coaming mounted tow lines

anyone out there use or have any opinions about these?

Do you mean looped around…
your coaming?

If so would think it could become looped around your chest/neck… in a bad situation…

Quick release!
I thought they had a quick-release for safety?


I have a North Water tow line.
It is secured around the cockpit coaming and has an easy to grag quick-release pull at the bow-facing edge of the cockpit. I secure the tow line bag to my rear deck bungies. I have not had a problem with the line coming off the coaming or getting tangled. I position the quick-release pull just to the right side of the grab loop of my sprayskirt. I practiced a few capsizes with wet exits right after I got the bag. Once upside-down, it was very easy to find and pull the quick-release knob and then grab the sprayskirt loop to pull the skirt off, and the extra time to do this was negligible. The two ends of the “freed” coaming line did not seem to get in my way.

I purchased this style of bag because I have a bit of back trouble periodically and the waist-belt style of towline was painful for me to use at times. 'Hope this helps! w.d.

yep, those ones as seen from NW
there may be other’s who make such a tow line, but i’ve only seen the Northwater ones.

anyone else use them or otherwise have any experience, or opinions about them?

Rear deck clutter
I’d think it’d have the same downside as a deck-mounted system – that it’s more likely to snag on anything on your rear deck(spare paddle, rudder, etc.)than waist-mounted system. But if a waist-mount doesn’t work for you, it might be a good choice. It’s has the advantage of being easy to transfer between boats and /or paddlers.

Wow, I don’t know about this one.

– Last Updated: Jun-08-07 6:59 AM EST –

While it may work OK.. I would have several concerns about using this type of tow system especially in the Phoo. Someone already mentioned clutter on the back deck, and another issue (for me anyway) is if it all turns bad and I need to punch out of my boat, needing to release the quick release of the tow line from the cockpit combing AND the grab loop and spray skirt from the cockpit combing is one too many releases for me. I know with a waist tow system I would also have two releases but it's not one on top of the other. Also I'm not sure the combing is the strongest part of the boat especially on a composite model. During a rescue practice many years ago I witnessed a combing that got ripped off of a glass boat while the rescuer was doing a stirrup rescue and he had the stirrup around the combing and not the paddle shaft laying between the two boats. IMO, this would be one of the last choices I would make for myself.

I have one
And I just ordered a waist system to replace it. There is no problem with entanglement or wet exit. But it is essentially a throw bag and once you use it you have to stuff the rope back inside it just like a throw bag. That is slow and cumbersome. With a waist system you just gather the rope together and slam it in. Easy and fast.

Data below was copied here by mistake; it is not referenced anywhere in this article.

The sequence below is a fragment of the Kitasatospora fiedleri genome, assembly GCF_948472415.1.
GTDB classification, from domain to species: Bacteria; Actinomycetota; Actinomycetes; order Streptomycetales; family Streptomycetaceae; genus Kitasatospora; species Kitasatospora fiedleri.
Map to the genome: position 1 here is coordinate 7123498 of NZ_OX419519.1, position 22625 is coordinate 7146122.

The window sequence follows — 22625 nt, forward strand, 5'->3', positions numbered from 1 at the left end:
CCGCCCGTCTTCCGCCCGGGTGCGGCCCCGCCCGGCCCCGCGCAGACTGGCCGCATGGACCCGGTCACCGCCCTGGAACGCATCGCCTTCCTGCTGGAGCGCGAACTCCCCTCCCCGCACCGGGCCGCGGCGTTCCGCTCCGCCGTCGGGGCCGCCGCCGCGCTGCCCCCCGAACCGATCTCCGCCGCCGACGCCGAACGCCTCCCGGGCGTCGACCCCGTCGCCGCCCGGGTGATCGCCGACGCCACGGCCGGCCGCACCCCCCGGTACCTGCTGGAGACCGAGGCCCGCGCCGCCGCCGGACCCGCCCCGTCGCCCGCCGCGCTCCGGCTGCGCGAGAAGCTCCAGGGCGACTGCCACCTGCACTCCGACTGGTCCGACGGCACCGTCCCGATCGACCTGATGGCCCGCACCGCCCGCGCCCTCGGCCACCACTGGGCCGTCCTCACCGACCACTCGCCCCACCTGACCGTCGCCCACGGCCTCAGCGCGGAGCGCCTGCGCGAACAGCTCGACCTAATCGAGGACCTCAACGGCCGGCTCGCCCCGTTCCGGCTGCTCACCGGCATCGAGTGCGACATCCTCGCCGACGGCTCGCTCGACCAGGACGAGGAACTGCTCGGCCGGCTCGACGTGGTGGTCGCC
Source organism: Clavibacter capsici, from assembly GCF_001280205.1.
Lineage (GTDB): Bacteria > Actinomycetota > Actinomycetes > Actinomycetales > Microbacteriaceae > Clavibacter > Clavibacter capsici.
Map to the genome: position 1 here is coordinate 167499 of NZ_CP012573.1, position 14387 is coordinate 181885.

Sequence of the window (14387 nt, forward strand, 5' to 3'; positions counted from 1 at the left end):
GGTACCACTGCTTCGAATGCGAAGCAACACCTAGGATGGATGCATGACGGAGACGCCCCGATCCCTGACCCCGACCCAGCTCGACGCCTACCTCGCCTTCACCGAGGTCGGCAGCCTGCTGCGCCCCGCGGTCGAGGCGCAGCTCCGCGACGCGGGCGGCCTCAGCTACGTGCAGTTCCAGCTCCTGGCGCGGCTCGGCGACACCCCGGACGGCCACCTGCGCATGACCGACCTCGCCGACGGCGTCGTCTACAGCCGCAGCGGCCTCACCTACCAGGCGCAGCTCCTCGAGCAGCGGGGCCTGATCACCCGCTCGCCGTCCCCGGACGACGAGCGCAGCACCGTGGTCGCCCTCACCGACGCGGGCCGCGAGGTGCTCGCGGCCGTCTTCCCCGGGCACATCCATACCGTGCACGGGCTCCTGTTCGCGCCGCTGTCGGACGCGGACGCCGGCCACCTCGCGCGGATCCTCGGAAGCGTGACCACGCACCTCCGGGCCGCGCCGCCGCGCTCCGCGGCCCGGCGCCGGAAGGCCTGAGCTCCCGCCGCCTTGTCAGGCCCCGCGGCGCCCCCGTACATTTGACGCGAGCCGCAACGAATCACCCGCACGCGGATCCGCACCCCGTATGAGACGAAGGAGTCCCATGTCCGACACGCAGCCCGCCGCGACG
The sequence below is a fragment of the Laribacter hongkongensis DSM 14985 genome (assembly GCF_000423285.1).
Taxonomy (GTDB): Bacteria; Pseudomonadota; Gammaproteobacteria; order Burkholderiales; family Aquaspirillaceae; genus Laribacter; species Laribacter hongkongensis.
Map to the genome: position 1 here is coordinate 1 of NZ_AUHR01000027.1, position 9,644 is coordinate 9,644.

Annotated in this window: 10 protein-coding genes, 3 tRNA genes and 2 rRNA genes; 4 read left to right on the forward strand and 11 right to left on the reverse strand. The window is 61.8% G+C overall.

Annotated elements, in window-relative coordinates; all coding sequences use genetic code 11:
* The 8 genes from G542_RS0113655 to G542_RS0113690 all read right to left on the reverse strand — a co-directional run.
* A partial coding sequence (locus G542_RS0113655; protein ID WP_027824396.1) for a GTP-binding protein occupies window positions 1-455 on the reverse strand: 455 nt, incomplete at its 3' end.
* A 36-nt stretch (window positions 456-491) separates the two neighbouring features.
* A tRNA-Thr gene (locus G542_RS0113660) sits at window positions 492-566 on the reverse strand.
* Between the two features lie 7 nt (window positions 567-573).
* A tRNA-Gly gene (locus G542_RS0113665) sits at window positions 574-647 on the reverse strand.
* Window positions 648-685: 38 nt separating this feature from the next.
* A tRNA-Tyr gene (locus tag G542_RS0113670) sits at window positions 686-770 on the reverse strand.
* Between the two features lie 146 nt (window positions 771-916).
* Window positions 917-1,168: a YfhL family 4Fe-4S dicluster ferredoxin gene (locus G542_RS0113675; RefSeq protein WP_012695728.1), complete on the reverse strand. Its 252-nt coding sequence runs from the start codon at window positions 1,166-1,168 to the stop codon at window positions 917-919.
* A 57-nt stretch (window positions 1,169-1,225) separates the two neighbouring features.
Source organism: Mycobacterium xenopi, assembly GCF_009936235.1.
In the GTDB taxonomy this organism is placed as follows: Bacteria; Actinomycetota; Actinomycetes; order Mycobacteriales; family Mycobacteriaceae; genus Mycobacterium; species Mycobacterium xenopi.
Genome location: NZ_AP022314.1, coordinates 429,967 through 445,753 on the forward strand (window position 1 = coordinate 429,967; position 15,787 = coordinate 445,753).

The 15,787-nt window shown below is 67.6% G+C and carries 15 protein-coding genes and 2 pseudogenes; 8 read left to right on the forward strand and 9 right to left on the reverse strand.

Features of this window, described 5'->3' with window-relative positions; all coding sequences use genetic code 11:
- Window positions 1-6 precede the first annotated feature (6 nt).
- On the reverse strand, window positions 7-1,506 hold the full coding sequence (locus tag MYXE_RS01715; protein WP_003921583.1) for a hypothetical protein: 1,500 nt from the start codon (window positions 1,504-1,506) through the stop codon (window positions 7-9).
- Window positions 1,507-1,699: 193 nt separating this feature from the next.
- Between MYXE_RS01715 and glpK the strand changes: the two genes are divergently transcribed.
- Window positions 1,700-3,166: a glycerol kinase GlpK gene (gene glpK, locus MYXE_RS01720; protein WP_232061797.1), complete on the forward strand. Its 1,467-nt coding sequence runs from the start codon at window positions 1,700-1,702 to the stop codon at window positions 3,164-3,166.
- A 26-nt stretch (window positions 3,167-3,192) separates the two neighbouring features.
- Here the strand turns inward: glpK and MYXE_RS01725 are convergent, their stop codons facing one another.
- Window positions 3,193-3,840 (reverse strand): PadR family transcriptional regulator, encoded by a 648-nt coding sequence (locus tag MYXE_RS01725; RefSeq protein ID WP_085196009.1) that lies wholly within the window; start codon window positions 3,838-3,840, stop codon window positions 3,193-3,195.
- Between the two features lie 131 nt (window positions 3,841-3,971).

I wonder how easy it would be to find…
that quick release mechanism when it is wrapped around your adam’s apple and you are upside down?


Grab it with your teeth! :slight_smile:

Would the cockpit systems normally be set on the cockpit before launch or installed only when needed?

If installed when needed I can envision delays and increased hassle when being used in conditions where towing is usually needed and you would still have to stow it.

Using it
You first get into your boat and attach the spray skirt. Then put the loop over your head and around the cockpit rim, quick release in front, tightening tube to the rear. Attach the bag to a deck line on the back deck (clip on bottom of bag) and stow the bag under the bungees on the back. It is deployed by unclipping the bag and removing it from under the bungees and then attaching it to the boat to be towed.


I think I will stick with my PFD mounted Northwater that I don’t think about or even know it’s there until needed. My PFD has a quick release tow strap built in.

usually it remains on the boat

– Last Updated: Jun-09-07 1:18 AM EST –

one puts the skirt on and off, while the tow line remains around the coaming. i don't use one personally, but work for a company who supplies them to guides. i oversaw guides using them and training with them, and releasing them. this did not involve underwater upside down releasing. they seemed to be able to release with no problem, requiring the same degree of handling and plucking and throwing to the side as my waist mounted system. they seem to stay on the coaming just fine. i do have my questions but they aren't as, er, dogmatic in nature as some of the previous posters. if you have't witnessed said life threatening disasters, don't be so certain that they are likely to occur.

Dogmatic previous posters?
Not sure who you are referring to. But if I was one of the posters it was directed to let me clarify by saying that I was just giving MY opinion and MY thoughts on the subject. I may be all wrong about this piece of equipment but I don’t think I would use it for myself. And as far as witnessing life threating situations, let me say if you haven’t witnessed any don’t think you may not some day in the future. You should always be prepared. Sorry maybe I am being dogmatic again.

Had one…
and then went with a waist-belt type tow rig. It did work OK but was a bit clumsy to deplay as I did not leave it mounted to the coaming at all times. Just wasn’t comfortable having a loop of line around me all the time even with the release buckle. Waist tow just quicker and easier to deploy and retrieve. But, better the coaming mount than nothing… just be a bit careful with it.

The directions say something different
The directions clearly say to put it on after you put on your skirt. That makes sense if you want your skirt to be fully seated and water tight.